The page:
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S. Grover, A. T. Kelmenson, R. Keshavamurthy; Vitreo-Macular Changes in Patients With Retinitis Pigmentosa Using Spectral-Domain OCT (Spectralis). Invest. Ophthalmol. Vis. Sci. 2009;50(13):1004.
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To evaluate vitreo-macular findings including cystic macular changes, epiretinal membrane (ERM), vitreomacular traction (VMT) and foveal atrophy in patients with retinitis pigmentosa (RP) using spectral-domain optical coherence tomography (SD-OCT).
: Records of 25 patients (48 eyes) with non-syndromic RP, who had undergone Spectralis OCT testing, were analyzed. Two eyes that were excluded had poor quality OCT scans, hence data could not be analyzed. The age, gender, mode of inheritance, and visual acuity obtained on each patient were noted. Spectralis OCT scans were performed using a 6 x 6 volumetric scan with 30 raster lines spaced 200 microns apart. Central subfield (CSF) thickness was analyzed using the retinal thickness profile. Cross-sectional scans were viewed to document the presence or absence of ERM. Those eyes that showed an ERM were then divided into 3 groups: Group 1 with extrafoveal ERM (>500 microns from fovea); Group 2 with foveal ERM and loss of foveal architecture + cystic changes; and, Group 3 associated with VMT. Foveal atrophy, based on OCT criteria, was defined as a CSF thickness of <224 µm.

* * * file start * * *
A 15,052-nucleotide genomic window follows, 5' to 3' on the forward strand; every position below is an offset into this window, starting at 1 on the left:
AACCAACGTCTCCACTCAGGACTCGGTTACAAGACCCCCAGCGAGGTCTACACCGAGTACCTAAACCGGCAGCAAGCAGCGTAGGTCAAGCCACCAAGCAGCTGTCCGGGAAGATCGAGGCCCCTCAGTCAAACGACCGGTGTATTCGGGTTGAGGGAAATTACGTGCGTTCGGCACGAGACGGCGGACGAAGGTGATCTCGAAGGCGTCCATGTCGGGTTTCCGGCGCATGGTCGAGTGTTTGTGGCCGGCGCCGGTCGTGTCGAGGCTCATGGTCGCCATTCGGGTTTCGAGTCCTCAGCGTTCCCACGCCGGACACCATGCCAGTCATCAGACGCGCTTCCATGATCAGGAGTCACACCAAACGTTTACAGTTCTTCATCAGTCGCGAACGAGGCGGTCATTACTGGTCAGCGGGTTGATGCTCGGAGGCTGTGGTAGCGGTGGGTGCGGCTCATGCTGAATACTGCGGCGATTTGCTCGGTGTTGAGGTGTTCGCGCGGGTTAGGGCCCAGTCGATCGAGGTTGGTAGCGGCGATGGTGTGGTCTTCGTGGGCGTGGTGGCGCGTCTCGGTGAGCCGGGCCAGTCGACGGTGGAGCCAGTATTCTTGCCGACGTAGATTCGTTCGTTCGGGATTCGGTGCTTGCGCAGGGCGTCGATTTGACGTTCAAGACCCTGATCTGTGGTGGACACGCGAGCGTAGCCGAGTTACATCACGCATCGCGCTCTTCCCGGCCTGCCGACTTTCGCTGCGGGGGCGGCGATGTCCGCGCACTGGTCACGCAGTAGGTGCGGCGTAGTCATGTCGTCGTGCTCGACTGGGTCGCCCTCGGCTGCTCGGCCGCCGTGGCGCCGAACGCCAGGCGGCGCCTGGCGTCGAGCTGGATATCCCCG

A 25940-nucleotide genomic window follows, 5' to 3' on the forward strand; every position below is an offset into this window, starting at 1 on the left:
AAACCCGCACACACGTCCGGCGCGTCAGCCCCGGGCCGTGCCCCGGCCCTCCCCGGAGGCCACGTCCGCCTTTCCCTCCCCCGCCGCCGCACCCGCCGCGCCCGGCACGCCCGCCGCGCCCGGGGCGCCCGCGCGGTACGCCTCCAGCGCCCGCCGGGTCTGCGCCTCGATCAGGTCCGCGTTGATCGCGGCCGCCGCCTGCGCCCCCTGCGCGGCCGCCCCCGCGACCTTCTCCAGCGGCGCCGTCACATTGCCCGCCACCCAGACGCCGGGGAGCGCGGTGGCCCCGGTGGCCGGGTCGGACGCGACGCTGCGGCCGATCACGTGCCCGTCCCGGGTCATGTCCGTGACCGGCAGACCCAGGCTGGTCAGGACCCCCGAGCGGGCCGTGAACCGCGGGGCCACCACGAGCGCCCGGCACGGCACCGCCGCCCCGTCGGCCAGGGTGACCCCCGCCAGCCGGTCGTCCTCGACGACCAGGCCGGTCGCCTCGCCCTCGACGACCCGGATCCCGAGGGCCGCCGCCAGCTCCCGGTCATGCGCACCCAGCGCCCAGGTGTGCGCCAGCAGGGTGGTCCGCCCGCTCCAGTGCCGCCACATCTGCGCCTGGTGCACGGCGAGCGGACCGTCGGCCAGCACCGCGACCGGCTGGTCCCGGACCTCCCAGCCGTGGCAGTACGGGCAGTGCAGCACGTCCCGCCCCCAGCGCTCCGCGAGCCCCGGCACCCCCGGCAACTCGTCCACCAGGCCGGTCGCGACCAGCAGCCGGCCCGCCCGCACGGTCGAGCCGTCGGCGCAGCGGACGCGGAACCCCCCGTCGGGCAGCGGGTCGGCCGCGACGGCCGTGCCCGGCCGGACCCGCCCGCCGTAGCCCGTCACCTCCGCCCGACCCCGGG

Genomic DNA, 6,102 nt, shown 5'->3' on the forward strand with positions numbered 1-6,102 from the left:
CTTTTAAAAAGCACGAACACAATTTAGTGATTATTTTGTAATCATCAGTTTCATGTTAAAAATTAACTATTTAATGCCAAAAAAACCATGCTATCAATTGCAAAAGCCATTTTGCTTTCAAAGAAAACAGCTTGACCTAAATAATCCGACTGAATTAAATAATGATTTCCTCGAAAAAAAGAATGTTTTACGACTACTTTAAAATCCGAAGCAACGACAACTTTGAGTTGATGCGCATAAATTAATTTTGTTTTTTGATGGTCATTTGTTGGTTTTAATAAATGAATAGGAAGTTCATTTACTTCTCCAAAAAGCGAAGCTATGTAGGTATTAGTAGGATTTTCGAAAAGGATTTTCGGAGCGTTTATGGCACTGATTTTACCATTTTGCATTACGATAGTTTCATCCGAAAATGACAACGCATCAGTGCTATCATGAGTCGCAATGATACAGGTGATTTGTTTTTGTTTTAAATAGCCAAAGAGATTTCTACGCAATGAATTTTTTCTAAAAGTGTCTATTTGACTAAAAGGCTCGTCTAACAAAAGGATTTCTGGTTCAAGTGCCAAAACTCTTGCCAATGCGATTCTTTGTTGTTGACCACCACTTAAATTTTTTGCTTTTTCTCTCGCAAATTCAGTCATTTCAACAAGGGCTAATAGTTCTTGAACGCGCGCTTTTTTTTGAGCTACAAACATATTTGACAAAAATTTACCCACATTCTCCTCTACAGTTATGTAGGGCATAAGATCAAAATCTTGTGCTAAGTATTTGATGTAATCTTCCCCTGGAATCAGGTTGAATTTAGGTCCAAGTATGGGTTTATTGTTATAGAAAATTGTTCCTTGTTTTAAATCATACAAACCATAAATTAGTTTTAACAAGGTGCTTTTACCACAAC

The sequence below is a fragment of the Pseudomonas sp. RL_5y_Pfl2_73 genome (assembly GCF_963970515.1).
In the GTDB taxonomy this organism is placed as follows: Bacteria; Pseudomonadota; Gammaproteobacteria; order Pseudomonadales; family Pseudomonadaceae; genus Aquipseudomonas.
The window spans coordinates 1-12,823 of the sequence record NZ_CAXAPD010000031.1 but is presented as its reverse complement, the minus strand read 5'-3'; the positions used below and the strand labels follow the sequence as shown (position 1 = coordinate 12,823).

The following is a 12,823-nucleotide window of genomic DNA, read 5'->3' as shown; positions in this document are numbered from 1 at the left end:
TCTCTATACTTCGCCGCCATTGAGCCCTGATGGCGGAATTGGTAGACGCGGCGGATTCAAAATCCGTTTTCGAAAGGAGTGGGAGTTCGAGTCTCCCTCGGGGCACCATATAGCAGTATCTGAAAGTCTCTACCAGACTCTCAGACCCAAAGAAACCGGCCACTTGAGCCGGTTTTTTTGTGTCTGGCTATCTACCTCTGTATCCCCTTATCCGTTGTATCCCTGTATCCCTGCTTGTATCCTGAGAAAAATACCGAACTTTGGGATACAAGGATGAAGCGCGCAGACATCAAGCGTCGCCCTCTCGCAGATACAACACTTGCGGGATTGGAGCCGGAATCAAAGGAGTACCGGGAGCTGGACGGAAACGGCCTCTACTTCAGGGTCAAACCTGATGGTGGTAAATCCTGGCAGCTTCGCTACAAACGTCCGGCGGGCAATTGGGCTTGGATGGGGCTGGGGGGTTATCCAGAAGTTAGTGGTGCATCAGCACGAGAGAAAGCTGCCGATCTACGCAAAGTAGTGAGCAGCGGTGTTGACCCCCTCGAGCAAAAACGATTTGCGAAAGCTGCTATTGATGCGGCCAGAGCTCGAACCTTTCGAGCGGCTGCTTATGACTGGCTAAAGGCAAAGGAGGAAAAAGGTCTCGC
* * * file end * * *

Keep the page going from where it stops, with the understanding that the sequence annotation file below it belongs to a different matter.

The age range of the patients was 34-74 years (average age = 52 yrs) and the visual acuity ranged from 20/20 to finger counting. Out of 48 eyes that were evaluated, ERM was detected in 28 eyes (58%) with an average CSF of 295 µm. ERM was present in at least 1 eye in 16 eyes, and bilateral in 12 eyes. Of the 28 eyes with ERM, 18 (64%) were in Group 1, 6 (22%) in Group 2 and 4 (14%) in Group 3. The mean CSF in the above groups was 245 µm, 335 µm, and 461 µm, respectively. Foveal cystic changes were present in 8 (17%) eyes with 2 eyes showing bilateral changes. Foveal atrophy, by OCT criteria, was seen in 10 (21%) eyes.
The new generation Spectralis SD-OCT is useful in identifying vitreo-macular changes in patients with RP that may be missed on clinical examination. Apart from the diagnostic and prognostic implications, it can be useful in selecting and predicting treatment outcomes in patients with RP and associated vitreo-macular changes.
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